Bug #9215 Error 1068 when re-defining PK
Submitted: 16 Mar 2005 8:43 Modified: 6 Oct 2008 20:52
Reporter: Carsten Pedersen Email Updates:
Status: Won't fix Impact on me:
Category:MySQL Server: DDL Severity:S3 (Non-critical)
Version:4.1.7-standard-log OS:Linux (SuSE Linux 9.2)
Assigned to: CPU Architecture:Any

[16 Mar 2005 8:43] Carsten Pedersen
During ALTER TABKLE, re-specifying the PRIMARY KEY for a field which is already the PK yields error 1068

How to repeat:
create table t (i int not null primary key);

alter table t change i i tinyint; # works, i is still the PK

drop table t;

create table t (i int not null primary key); # same as before

alter table t change i i tinyint primary key; # now with "primary key"
# --> ERROR 1068 (42000): Multiple primary key defined
[27 Oct 2006 0:08] Bugs System
A patch for this bug has been committed. After review, it may
be pushed to the relevant source trees for release in the next
version. You can access the patch from:


ChangeSet@1.2535, 2006-10-26 17:08:03-07:00, acurtis@xiphis.org +3 -0
    "Error 1068 when re-defining PK"
    Check if redeclaration of PK is identical and ignore if it is.
[6 Oct 2008 20:52] Konstantin Osipov
Some users may expect standard-compliant semantics, (i.e. an error) quoting a mail exchange with PeterG:
Konstantin Osipov wrote:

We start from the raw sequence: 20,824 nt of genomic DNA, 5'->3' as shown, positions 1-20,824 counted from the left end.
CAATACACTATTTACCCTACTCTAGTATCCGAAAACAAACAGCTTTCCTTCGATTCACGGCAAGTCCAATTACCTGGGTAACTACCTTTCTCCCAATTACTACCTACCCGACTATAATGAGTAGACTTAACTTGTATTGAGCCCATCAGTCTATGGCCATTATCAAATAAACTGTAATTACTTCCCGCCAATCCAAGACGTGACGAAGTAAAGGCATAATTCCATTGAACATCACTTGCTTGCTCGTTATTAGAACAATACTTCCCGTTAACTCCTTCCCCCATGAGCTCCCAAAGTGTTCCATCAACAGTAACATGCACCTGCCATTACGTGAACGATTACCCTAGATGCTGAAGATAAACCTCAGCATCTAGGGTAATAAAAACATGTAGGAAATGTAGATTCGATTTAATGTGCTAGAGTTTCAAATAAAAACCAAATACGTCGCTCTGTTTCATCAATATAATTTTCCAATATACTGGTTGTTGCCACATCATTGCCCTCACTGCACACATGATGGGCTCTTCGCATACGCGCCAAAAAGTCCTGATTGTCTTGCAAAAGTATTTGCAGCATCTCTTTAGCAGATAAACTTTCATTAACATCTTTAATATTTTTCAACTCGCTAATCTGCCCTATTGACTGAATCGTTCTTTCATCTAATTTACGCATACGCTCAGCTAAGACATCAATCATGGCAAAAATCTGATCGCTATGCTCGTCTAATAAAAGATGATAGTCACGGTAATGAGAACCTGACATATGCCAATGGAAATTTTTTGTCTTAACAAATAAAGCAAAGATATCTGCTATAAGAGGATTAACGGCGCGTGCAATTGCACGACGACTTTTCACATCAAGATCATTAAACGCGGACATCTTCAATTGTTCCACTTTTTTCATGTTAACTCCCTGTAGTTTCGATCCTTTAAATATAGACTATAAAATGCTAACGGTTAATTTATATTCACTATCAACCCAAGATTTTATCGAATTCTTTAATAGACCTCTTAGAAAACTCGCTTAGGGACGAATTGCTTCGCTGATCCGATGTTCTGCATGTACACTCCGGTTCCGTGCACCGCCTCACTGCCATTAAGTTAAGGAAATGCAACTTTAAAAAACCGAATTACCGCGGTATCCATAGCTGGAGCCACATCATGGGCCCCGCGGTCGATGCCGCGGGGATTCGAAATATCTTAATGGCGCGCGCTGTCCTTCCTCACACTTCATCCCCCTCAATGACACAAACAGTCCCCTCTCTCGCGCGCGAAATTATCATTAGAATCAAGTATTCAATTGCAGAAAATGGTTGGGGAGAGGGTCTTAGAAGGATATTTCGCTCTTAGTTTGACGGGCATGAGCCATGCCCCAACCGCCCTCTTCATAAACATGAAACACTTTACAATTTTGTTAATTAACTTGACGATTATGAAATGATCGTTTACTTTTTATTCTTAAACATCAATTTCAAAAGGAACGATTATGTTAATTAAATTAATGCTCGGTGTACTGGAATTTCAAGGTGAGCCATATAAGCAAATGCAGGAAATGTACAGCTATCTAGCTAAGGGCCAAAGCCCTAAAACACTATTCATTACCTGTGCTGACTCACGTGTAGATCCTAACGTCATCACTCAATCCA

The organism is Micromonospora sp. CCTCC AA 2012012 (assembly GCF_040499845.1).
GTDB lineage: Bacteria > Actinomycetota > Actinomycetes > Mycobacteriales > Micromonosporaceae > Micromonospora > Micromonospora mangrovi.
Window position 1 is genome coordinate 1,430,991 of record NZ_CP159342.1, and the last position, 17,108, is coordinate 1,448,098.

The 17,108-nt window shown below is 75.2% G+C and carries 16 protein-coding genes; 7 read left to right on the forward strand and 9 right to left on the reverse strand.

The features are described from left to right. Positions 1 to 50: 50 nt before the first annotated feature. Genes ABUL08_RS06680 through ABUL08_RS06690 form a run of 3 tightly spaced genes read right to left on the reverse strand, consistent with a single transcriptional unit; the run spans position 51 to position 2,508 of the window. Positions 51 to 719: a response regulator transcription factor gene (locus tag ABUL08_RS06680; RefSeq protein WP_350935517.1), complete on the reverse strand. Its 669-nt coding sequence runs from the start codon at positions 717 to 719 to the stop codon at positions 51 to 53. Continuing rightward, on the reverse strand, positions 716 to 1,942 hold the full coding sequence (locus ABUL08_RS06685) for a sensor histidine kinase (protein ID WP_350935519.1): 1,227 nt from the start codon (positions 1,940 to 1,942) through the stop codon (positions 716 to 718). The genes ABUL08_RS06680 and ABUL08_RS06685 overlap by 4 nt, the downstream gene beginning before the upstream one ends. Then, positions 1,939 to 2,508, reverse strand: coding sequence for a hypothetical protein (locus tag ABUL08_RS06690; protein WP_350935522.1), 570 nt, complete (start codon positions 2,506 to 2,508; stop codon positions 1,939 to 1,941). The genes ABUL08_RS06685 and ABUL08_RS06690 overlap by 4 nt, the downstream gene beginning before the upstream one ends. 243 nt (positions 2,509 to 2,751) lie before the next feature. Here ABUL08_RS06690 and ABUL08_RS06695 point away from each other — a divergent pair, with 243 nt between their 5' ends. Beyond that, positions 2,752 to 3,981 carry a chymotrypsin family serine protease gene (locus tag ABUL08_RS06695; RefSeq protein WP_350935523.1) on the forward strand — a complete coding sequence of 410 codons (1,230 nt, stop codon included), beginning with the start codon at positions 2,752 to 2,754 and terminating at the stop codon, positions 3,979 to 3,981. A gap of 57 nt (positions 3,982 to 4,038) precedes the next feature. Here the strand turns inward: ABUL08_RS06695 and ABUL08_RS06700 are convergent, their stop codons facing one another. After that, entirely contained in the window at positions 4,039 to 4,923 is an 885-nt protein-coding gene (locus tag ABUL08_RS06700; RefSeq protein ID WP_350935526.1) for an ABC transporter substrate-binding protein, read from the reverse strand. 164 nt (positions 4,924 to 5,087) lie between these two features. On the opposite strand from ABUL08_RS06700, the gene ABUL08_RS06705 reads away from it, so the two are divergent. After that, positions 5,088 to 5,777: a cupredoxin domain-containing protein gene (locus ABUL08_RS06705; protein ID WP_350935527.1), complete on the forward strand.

> Hi,
> What is the standard behavior in case of Bug#9215?

This is not standard syntax, but let's assume the statement was
Syntactically this is an <add table constraint definition> of a
unique constraint (primary key constraints are also unique constraints),
so the following statement in the SQL/Foundation document applies:
11.7 <unique constraint definition>
Syntax Rules
7) If a <unique constraint definition> that specifies PRIMARY KEY is contained
in an <add table constraint definition>, then the table identified by the <table
name> immediately contained in the containing <alter table statement> shall not
have a unique constraint that was defined by a <unique constraint definition>
that specified PRIMARY KEY.
Therefore "ALTER TABLE t ADD PRIMARY KEY (i)" should cause a syntax error
if there is already a primary key, even if the original primary key was on
column i. The statement "alter table t change i i tinyint primary key;"
is in my opinion an analogous case, so it should cause a syntax error too.